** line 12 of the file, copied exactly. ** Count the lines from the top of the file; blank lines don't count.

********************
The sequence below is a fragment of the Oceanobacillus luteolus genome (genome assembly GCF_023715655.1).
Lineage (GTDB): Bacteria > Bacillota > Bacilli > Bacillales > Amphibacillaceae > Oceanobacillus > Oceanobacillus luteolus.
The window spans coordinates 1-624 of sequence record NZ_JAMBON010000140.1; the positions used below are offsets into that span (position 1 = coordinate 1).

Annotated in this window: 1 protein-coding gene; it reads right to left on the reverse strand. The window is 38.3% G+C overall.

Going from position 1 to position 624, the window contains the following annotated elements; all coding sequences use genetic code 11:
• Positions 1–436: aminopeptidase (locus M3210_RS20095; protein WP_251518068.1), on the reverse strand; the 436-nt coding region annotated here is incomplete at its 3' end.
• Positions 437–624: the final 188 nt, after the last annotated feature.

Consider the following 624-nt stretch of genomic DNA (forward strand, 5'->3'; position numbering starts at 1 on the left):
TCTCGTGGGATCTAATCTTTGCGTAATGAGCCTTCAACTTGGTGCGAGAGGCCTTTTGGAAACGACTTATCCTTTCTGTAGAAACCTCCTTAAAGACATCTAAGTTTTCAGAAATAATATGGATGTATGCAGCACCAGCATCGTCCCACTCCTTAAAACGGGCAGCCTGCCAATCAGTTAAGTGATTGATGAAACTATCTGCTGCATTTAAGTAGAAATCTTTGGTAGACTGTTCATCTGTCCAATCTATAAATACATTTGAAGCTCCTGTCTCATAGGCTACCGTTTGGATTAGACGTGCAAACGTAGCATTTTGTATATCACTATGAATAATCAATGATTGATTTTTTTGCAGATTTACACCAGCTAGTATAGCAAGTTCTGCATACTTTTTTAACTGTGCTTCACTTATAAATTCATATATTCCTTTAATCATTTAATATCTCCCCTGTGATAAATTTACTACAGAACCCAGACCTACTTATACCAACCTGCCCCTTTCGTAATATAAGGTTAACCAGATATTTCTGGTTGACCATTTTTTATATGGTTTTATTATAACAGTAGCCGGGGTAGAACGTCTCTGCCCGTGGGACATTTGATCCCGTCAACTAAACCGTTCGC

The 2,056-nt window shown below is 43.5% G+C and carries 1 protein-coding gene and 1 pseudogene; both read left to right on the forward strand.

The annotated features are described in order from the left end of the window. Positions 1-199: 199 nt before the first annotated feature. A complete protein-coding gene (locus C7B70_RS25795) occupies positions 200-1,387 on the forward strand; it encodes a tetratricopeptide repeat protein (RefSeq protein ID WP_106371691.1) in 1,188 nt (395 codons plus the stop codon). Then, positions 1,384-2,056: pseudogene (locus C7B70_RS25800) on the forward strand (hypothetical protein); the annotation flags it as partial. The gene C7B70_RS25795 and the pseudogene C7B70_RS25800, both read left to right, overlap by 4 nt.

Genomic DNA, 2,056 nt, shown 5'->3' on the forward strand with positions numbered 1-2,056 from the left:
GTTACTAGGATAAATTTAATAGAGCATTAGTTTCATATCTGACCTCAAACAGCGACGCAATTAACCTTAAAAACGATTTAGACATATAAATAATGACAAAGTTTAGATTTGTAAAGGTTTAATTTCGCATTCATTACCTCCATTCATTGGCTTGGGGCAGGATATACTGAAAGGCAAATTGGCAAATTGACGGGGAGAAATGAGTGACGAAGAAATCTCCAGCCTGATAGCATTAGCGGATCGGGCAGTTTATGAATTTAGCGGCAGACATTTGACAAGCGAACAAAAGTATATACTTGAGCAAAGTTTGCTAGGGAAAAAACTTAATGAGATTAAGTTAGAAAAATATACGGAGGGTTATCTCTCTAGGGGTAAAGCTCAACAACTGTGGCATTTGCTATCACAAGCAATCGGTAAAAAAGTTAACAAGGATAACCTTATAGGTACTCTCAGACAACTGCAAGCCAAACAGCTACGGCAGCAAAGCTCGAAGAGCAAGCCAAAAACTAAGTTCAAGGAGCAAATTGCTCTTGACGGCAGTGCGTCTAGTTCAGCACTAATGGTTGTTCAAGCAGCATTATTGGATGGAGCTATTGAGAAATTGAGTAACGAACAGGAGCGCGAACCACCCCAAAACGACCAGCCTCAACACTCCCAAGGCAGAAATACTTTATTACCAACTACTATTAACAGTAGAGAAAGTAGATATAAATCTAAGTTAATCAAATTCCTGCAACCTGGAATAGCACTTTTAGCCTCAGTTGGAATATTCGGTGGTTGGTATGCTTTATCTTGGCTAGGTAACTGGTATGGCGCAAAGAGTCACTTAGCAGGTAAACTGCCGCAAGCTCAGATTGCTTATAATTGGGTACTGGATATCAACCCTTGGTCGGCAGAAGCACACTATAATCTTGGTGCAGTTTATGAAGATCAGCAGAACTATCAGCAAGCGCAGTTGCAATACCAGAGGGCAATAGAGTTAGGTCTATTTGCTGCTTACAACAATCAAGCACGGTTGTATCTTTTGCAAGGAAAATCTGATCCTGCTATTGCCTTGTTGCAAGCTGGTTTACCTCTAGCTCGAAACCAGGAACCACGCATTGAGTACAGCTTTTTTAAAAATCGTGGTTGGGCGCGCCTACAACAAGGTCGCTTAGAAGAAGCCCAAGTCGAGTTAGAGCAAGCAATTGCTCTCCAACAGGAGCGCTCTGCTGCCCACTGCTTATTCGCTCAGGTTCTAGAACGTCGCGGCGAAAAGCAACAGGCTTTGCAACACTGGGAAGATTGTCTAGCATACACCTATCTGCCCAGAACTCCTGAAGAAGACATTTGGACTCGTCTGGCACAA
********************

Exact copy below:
Genomic DNA, 2,056 nt, shown 5'->3' on the forward strand with positions numbered 1-2,056 from the left: